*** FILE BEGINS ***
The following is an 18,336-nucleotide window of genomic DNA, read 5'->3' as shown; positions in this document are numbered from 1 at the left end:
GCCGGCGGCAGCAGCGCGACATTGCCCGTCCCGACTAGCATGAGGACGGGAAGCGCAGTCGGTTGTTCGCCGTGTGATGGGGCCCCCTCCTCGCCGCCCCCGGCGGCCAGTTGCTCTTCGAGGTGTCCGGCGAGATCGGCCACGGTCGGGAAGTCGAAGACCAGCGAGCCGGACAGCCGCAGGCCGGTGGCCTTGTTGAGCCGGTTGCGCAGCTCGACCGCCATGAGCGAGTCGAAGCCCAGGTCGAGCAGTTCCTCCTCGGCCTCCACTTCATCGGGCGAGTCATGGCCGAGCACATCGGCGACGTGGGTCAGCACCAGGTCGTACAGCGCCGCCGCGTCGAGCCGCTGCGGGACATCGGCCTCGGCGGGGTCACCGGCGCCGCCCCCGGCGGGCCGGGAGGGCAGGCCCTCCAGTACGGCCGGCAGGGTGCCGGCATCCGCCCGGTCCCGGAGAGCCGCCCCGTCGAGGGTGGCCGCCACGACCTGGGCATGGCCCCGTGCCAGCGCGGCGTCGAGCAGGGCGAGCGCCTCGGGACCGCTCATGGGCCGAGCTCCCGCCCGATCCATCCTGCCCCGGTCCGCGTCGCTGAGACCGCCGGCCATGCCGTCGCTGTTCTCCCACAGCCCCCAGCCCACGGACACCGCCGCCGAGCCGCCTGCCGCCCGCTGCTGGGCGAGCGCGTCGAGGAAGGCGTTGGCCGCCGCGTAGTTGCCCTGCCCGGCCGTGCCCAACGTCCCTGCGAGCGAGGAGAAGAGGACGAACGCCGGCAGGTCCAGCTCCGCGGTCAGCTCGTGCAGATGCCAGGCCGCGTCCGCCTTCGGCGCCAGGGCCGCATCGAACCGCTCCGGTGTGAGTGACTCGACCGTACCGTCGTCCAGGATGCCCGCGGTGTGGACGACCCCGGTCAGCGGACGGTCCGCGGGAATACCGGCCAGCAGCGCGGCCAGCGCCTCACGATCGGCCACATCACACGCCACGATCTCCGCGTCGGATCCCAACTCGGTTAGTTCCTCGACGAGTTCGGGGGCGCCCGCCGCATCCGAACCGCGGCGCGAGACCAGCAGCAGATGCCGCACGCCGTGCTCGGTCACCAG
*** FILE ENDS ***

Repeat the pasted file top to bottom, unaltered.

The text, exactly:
The following is an 18,336-nucleotide window of genomic DNA, read 5'->3' as shown; positions in this document are numbered from 1 at the left end:
GCCGGCGGCAGCAGCGCGACATTGCCCGTCCCGACTAGCATGAGGACGGGAAGCGCAGTCGGTTGTTCGCCGTGTGATGGGGCCCCCTCCTCGCCGCCCCCGGCGGCCAGTTGCTCTTCGAGGTGTCCGGCGAGATCGGCCACGGTCGGGAAGTCGAAGACCAGCGAGCCGGACAGCCGCAGGCCGGTGGCCTTGTTGAGCCGGTTGCGCAGCTCGACCGCCATGAGCGAGTCGAAGCCCAGGTCGAGCAGTTCCTCCTCGGCCTCCACTTCATCGGGCGAGTCATGGCCGAGCACATCGGCGACGTGGGTCAGCACCAGGTCGTACAGCGCCGCCGCGTCGAGCCGCTGCGGGACATCGGCCTCGGCGGGGTCACCGGCGCCGCCCCCGGCGGGCCGGGAGGGCAGGCCCTCCAGTACGGCCGGCAGGGTGCCGGCATCCGCCCGGTCCCGGAGAGCCGCCCCGTCGAGGGTGGCCGCCACGACCTGGGCATGGCCCCGTGCCAGCGCGGCGTCGAGCAGGGCGAGCGCCTCGGGACCGCTCATGGGCCGAGCTCCCGCCCGATCCATCCTGCCCCGGTCCGCGTCGCTGAGACCGCCGGCCATGCCGTCGCTGTTCTCCCACAGCCCCCAGCCCACGGACACCGCCGCCGAGCCGCCTGCCGCCCGCTGCTGGGCGAGCGCGTCGAGGAAGGCGTTGGCCGCCGCGTAGTTGCCCTGCCCGGCCGTGCCCAACGTCCCTGCGAGCGAGGAGAAGAGGACGAACGCCGGCAGGTCCAGCTCCGCGGTCAGCTCGTGCAGATGCCAGGCCGCGTCCGCCTTCGGCGCCAGGGCCGCATCGAACCGCTCCGGTGTGAGTGACTCGACCGTACCGTCGTCCAGGATGCCCGCGGTGTGGACGACCCCGGTCAGCGGACGGTCCGCGGGAATACCGGCCAGCAGCGCGGCCAGCGCCTCACGATCGGCCACATCACACGCCACGATCTCCGCGTCGGATCCCAACTCGGTTAGTTCCTCGACGAGTTCGGGGGCGCCCGCCGCATCCGAACCGCGGCGCGAGACCAGCAGCAGATGCCGCACGCCGTGCTCGGTCACCAG